As a general rule, pedestrians have the right of way. That means if you see someone walking, you have the obligation to stop your vehicle and wait for them to pass. Of course, there are times when you can’t stop in time or when pedestrians make stupid choices, which can end in disaster.
Knowing who is at fault is key to deciphering who has to cover the cost of injuries and damages. In Los Angeles, pedestrian injuries remain among the highest in the nation, and the fatalities are the highest all around. Why is it so dangerous to walk around the city? Perhaps it is a culture of walkers or drivers not following the rules; whatever it is, each year thousands of people are injured — and some killed — by drivers when the victims are out walking.
The number of pedestrian fatalities has steadily increased over the past decade, with the greatest increase being from 2015-2016. In 2016, statistics show that as many as 359 people died while walking. That is a staggering and unacceptable number.
According to a statement made by the Governors’ Highway Safety Association, close to 6,000 pedestrians were killed nationwide just in 2016. That showed an 11% increase from just one year before. This is the largest percentage jump in the 40 years since data started to be collected, and it leaves many wondering what is going on to produce so many accidents.
One reason may be the time of day that most of the pedestrian accidents occur. Almost 50% of them happen between the hours of 6 pm to midnight; with 74% of them happening after dark, this might say a lot about the suspicion of behaviors that could be contributing to the accidents.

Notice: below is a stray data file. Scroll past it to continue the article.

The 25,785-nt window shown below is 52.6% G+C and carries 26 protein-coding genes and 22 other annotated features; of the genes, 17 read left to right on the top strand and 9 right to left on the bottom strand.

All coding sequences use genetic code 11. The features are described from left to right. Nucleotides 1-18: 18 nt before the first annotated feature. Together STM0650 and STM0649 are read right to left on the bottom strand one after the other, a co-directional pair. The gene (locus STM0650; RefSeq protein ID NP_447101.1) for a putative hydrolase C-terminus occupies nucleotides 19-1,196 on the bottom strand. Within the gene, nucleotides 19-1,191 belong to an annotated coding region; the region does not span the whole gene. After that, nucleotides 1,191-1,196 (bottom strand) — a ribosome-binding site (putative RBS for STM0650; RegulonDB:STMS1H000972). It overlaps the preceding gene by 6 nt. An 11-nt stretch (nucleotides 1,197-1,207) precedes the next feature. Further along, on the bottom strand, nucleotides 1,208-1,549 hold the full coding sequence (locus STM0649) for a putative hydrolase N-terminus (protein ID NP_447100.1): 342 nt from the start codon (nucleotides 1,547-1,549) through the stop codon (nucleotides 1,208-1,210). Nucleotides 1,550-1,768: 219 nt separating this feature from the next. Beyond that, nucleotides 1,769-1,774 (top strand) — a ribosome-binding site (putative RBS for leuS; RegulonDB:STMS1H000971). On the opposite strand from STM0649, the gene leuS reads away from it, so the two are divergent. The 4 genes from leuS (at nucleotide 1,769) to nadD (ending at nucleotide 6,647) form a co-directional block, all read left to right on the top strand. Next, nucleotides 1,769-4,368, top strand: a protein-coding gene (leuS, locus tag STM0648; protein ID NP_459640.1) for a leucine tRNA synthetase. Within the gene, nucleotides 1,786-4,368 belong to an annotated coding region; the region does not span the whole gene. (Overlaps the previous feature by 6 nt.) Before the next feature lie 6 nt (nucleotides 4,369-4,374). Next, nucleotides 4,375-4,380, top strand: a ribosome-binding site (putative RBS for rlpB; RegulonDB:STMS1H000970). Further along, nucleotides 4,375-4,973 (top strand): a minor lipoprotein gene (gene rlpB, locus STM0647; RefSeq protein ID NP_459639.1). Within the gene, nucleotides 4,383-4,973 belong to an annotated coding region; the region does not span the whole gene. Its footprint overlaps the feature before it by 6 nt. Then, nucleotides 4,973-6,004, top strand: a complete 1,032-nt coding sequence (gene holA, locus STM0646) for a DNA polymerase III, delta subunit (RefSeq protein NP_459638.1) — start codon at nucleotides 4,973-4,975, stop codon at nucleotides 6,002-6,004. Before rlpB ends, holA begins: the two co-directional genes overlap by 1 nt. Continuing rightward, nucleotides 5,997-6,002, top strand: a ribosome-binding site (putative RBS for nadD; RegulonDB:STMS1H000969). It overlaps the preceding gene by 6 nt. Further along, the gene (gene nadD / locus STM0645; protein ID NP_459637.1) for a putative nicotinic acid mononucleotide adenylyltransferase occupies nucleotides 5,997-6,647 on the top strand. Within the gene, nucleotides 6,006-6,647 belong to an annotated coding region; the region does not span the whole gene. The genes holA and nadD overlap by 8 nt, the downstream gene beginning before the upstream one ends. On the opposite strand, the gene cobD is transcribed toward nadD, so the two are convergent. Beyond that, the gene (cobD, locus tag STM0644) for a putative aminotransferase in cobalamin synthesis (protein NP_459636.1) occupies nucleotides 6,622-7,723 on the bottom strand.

In 15% of the cases reported, 34% of the pedestrians who were injured had a blood alcohol concentration (or BAC) that was well above the legal limit of 0.08%, making them impaired. Seventy-two percent of the accidents occurred on roadways which were not intersections, including pedestrians who were walking in the middle of the road or even the highway. Only 18% happened in intersections; the other cases happened in non-traveled lanes, drives, and shoulder areas. A good portion of Los Angeles pedestrian accidents occurred in urban areas, not rural.
California’s pedestrian fatality issue is the highest in the nation, followed by Texas. One of the contributory factors is people looking at or being distracted by their cell phones or mobile devices and not paying attention to their walking or their driving. That means that some people are being hit simply because no one is paying attention to what they are supposed to be doing. Other reasons people get hit can be because they are in a hurry and aren’t interested in waiting for a green light to turn red. Taking their chances, they think they can outrun a car when logic tells them they can’t. Also, apparently pedestrians in California think that walking signs are optional, paying attention to the signal only when it suits their time constraints.
What can be done to curb pedestrian deaths and injuries
Although a lot of public health programs have centered around not texting while driving, little attention is being paid to paying attention while you are walking and watching for traffic signs. There are also “jaywalking laws,” which are rarely enforced. But perhaps if law enforcement was a little more stringent about catching those who don’t obey the pedestrian signs and choose to walk out into traffic, lives could be saved. Increasing walking zones and visible traffic signals might also help to sway the public to obey the traffic signs and not put their life in jeopardy over a 30-second wait.
The rash of pedestrian deaths and automobile accidents involving pedestrians is likely a sign of the times. Always being in a hurry to get somewhere, while multitasking both in the car and when walking, is a recipe for disaster when you are going from point A to point B. With some more public awareness, some stricter enforcement of the laws, and a real push to make people follow the rules of the road for both driving and walking purposes, maybe this year California and other states in the union can witness a decline in pedestrian deaths instead of an increase.